The Late 18th Century Developments


It would seem that by the end of the 18th century/beginning of the 19th century, William Spurrier had acquired both 9 and 10 Bartholomew Row and the land behind to Fox Street. He had built a malt house on Fox Street by 1800 and along with this had constructed a warehouse and shops by 1823 (Map 2). It is not clear exactly what comprised the ‘malt house’, but it seems most likely that the two storey block immediately to the rear of 9-10 Bartholomew Row was this building (Building E1). It has a vaulted brick fireproof floor and could certainly date to the turn of the 18th/19th centuries. Certainly the building onto Fox Street behind 9 and 10 Bartholomew Row (Building E3) was very heavily re-modelled in the mid/late 19th century, when it was stucco rendered. Part of this re-modelling was to reduce the southern arch opening into the site which, prior to this, had been much wider and clearly designed for access by wider, taller vehicles.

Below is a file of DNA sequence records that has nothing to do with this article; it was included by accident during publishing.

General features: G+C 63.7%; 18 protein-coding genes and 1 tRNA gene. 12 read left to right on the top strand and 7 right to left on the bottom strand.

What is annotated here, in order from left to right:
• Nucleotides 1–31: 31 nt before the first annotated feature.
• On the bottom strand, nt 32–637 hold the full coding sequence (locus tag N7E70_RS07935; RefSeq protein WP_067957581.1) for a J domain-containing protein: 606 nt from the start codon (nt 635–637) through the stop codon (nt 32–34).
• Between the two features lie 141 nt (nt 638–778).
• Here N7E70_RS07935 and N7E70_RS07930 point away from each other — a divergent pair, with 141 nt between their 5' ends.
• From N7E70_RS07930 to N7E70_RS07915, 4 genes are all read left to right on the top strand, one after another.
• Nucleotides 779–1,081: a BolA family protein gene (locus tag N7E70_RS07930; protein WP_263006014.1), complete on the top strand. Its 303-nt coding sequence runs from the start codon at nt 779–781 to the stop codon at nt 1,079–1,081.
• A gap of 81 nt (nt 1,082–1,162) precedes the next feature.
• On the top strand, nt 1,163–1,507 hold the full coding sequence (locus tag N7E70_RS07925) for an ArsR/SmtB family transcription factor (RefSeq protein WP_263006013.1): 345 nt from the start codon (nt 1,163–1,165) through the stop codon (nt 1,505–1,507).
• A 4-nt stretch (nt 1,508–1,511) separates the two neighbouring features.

Bartholomew Row from the 1828 Piggot Smith map.

Pin It on Pinterest

Share This